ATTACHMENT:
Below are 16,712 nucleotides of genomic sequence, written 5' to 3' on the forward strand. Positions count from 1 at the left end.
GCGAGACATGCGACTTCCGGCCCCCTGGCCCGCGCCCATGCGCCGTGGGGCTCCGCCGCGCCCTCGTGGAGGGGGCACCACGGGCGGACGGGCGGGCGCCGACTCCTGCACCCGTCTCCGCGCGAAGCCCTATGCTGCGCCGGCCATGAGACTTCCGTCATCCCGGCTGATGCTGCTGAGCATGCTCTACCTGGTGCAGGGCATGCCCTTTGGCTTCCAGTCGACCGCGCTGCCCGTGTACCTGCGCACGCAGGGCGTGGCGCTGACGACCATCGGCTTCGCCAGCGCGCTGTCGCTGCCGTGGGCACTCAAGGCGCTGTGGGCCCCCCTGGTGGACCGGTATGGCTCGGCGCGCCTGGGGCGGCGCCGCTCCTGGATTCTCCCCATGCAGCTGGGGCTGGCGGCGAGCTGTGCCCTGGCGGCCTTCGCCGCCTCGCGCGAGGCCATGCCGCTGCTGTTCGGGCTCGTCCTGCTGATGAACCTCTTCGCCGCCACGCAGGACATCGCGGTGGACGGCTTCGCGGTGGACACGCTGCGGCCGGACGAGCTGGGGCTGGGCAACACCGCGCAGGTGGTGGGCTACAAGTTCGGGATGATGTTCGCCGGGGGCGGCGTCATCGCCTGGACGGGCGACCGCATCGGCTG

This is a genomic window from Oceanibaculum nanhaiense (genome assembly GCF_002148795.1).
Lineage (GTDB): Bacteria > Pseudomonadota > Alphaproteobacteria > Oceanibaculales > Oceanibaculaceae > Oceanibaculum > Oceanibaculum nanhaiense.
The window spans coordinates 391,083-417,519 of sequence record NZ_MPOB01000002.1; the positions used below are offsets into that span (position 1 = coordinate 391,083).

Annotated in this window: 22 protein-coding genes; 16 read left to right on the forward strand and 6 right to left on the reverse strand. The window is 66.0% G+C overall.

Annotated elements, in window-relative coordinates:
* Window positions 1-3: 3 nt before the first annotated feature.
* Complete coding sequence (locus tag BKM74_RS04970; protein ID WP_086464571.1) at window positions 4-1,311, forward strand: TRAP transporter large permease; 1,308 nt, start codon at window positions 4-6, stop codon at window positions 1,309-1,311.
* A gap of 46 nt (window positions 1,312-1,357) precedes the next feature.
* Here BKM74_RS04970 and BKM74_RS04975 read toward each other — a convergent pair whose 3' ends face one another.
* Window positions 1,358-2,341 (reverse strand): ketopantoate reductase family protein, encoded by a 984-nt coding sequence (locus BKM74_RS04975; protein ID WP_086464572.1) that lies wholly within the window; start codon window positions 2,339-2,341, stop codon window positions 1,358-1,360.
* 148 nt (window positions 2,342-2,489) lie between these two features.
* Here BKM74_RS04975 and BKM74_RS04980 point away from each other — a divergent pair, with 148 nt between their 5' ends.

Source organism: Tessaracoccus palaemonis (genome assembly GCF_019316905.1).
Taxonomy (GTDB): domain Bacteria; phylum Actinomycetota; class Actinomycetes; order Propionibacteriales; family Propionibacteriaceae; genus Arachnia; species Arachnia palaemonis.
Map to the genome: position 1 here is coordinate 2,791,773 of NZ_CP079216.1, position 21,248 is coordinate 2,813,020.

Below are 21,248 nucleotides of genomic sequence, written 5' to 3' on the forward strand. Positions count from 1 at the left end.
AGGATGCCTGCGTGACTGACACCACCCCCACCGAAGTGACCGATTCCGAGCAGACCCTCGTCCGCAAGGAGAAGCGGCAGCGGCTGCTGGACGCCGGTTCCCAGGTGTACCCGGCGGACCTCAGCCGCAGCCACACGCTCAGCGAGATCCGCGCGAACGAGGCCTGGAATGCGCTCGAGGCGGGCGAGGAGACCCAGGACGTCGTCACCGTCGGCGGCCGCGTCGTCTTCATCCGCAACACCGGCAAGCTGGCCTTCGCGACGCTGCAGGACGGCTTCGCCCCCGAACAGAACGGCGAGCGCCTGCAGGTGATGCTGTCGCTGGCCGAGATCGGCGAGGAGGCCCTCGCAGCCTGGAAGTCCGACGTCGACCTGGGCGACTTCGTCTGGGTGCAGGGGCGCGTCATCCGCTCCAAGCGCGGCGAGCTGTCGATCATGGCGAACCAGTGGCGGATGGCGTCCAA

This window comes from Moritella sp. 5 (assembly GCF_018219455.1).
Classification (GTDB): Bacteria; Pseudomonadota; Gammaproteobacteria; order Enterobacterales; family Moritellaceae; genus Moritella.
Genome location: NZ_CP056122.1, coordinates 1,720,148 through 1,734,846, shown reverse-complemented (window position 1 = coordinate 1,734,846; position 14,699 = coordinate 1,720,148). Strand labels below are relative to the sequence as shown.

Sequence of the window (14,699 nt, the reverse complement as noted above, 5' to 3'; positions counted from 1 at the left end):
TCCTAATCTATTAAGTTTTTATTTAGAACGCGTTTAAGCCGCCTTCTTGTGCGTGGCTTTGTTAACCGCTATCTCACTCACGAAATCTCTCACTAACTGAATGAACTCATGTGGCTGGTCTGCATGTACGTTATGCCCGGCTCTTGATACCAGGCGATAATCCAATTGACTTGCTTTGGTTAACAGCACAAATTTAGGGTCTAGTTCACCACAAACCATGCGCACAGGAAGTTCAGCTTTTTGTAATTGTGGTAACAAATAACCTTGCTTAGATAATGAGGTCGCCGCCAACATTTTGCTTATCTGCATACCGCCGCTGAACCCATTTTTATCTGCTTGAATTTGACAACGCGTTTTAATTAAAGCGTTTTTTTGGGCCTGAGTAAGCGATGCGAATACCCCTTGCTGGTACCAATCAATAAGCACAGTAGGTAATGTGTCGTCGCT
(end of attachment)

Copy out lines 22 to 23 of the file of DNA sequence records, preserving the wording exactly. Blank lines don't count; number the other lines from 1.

Genome location: NZ_CP056122.1, coordinates 1,720,148 through 1,734,846, shown reverse-complemented (window position 1 = coordinate 1,734,846; position 14,699 = coordinate 1,720,148). Strand labels below are relative to the sequence as shown.

Sequence of the window (14,699 nt, the reverse complement as noted above, 5' to 3'; positions counted from 1 at the left end):